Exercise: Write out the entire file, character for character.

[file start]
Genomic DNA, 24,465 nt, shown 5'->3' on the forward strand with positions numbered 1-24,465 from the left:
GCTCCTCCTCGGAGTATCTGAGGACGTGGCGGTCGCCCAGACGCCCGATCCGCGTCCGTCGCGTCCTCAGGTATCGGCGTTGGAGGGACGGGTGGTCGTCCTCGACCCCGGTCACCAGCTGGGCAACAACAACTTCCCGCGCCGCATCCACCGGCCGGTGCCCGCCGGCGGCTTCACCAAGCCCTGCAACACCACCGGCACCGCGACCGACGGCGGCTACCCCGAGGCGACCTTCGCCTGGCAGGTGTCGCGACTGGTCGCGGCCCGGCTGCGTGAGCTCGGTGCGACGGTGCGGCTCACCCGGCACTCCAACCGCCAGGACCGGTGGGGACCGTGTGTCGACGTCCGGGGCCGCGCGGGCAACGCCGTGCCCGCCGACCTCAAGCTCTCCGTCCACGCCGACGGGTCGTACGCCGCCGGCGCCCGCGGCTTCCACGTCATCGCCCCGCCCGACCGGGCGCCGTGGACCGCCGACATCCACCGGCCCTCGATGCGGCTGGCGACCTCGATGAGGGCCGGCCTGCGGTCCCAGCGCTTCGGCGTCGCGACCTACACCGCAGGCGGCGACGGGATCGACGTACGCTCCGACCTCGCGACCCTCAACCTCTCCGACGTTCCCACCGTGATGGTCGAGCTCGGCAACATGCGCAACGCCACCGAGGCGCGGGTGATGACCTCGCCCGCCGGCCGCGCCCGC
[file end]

Genomic DNA, 24,465 nt, shown 5'->3' on the forward strand with positions numbered 1-24,465 from the left:
GCTCCTCCTCGGAGTATCTGAGGACGTGGCGGTCGCCCAGACGCCCGATCCGCGTCCGTCGCGTCCTCAGGTATCGGCGTTGGAGGGACGGGTGGTCGTCCTCGACCCCGGTCACCAGCTGGGCAACAACAACTTCCCGCGCCGCATCCACCGGCCGGTGCCCGCCGGCGGCTTCACCAAGCCCTGCAACACCACCGGCACCGCGACCGACGGCGGCTACCCCGAGGCGACCTTCGCCTGGCAGGTGTCGCGACTGGTCGCGGCCCGGCTGCGTGAGCTCGGTGCGACGGTGCGGCTCACCCGGCACTCCAACCGCCAGGACCGGTGGGGACCGTGTGTCGACGTCCGGGGCCGCGCGGGCAACGCCGTGCCCGCCGACCTCAAGCTCTCCGTCCACGCCGACGGGTCGTACGCCGCCGGCGCCCGCGGCTTCCACGTCATCGCCCCGCCCGACCGGGCGCCGTGGACCGCCGACATCCACCGGCCCTCGATGCGGCTGGCGACCTCGATGAGGGCCGGCCTGCGGTCCCAGCGCTTCGGCGTCGCGACCTACACCGCAGGCGGCGACGGGATCGACGTACGCTCCGACCTCGCGACCCTCAACCTCTCCGACGTTCCCACCGTGATGGTCGAGCTCGGCAACATGCGCAACGCCACCGAGGCGCGGGTGATGACCTCGCCCGCCGGCCGCGCCCGC